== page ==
Nationalists enduring arrest, trial over parades


Republican Sinn Fein has denounced an arrest operation in the Armagh and Tyrone areas which saw several members of the party seized over a 24 hour period. In one instance a member was taken ill in the process and needed an ambulance to take him to hospital.

At least two of the men were arrested in relation to a colour party at an “unnotified” Easter Rising commemoration in Lurgan, County Armagh last year, an offence described by Irish state-run TV as “terrorist related”. Others targeted for arrest included one RSF member involved in organising a nationalist bonfire in the area. Some others received letters urging them to hand themselves in.

One man taken in by the PSNI in connection with the Easter commemoration said he had been approached to become an informer in the process.

In a statement posted on Facebook, he said he had been “followed by two car loads [of PSNI] to the shopping center where I was going with my family and four-year-old child.”

“They left a child in tears and crying after his dad. The British RUC then left my partner and child stranded with no where to go and taking me to custody.

“Obviously, I was released a number of hours later, but before being released I was led to a room where three men where standing. Before I entered I recognised two of them who have before approached me in attempts to get me to work for them.

“I quickly made it clear I was leaving and walked out towards the exit of the station, where they still followed me out and walked behind me. They only turned and walk back to the station when i started making a scene and drawing peoples’ attention to them.

“These are dirty tactics used by RUC/PSNI in attempts to intimidate republicans and their families and should not be supported by anybody. Resist British rule in occupied Ireland!”


Meanwhile, five representatives of the Greater Ardoyne Residents’ Collective (GARC) have been appearing in court charged with taking part in a public procession on September 30 last year, due to the route taken.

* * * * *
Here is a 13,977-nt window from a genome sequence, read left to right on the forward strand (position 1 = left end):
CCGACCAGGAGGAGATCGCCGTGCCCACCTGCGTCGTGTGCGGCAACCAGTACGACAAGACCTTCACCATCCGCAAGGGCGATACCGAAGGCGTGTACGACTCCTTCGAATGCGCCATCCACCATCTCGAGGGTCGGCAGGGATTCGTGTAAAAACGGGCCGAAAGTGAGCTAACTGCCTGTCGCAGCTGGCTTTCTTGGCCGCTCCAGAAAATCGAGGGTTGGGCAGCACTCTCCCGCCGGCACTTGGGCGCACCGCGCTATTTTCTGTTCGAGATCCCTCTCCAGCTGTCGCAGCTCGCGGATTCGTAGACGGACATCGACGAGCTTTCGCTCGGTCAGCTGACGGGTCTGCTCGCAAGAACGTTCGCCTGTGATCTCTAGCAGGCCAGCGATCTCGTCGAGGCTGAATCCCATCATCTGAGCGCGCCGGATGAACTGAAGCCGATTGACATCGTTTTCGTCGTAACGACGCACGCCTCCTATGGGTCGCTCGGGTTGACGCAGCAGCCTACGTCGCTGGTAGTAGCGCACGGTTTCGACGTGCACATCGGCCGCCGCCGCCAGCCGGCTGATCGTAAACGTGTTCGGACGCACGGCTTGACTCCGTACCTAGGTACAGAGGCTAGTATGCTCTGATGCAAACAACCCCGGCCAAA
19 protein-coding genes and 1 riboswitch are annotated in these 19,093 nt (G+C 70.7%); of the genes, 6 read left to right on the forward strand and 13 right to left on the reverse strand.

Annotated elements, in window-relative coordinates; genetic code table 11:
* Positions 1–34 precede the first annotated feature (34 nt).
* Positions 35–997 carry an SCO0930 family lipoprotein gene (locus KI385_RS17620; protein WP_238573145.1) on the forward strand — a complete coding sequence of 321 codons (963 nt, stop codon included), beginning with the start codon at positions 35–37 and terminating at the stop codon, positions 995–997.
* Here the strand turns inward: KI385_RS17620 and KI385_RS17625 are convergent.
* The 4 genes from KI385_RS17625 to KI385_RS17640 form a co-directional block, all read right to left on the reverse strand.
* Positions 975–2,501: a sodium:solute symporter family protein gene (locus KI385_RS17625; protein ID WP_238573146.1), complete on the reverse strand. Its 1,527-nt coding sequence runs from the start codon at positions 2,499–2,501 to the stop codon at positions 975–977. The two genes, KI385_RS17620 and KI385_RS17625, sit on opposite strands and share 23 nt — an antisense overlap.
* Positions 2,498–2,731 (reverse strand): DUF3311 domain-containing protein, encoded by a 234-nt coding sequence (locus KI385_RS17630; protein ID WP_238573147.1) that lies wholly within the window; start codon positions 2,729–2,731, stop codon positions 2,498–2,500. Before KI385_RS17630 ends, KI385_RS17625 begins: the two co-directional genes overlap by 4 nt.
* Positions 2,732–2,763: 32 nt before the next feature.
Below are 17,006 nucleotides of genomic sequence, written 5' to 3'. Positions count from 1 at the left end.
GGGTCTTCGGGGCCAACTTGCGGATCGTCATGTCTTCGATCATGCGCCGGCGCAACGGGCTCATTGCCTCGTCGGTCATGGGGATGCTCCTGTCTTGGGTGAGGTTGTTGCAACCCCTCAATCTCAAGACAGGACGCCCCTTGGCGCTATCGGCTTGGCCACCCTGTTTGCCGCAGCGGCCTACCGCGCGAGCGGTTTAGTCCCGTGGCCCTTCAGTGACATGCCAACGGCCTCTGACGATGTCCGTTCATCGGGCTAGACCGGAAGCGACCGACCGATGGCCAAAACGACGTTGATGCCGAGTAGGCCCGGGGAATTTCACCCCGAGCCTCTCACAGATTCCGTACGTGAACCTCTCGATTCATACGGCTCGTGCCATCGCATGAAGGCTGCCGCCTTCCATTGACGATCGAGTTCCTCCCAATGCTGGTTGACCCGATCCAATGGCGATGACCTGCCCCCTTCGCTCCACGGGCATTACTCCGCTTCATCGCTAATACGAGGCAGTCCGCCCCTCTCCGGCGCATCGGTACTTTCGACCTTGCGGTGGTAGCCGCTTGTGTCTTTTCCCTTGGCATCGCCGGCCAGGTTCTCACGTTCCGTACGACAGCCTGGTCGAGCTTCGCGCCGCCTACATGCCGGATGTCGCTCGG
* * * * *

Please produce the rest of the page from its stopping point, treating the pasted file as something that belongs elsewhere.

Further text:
Parades Commission chiefs had granted permission for GARC to hold a counter demonstration against a sectarian parade the night before - with conditions limiting it to the one area of their neighbourhood. Instead, the protest took a different route around the Ardoyne district before reaching the agreed dispersal point.

The judge was told they changed the direction of their authorised march to ensure the safety of up to 600 demonstrators over reports that menacing crowds of youths were gathering.

GARC representative Damien Fennell said: “We had two choices - either march young families into a potential conflict situation, or attempt to defuse the situation by taking them along a different route.”

Mr Fennell pointed to police footage of the march which showed participants remained silent and stayed well away from any flashpoints. He described the event as a legal opportunity for residents to show their opposition to a deal “imposed on the community by Sinn Fein and the Orange Order”.

Stressing there had no been prior intention to deviate from the Parades Commission determination, he described how a decision was taken to change route in a bid to prevent trouble. Judgment was reserved following the hearing.

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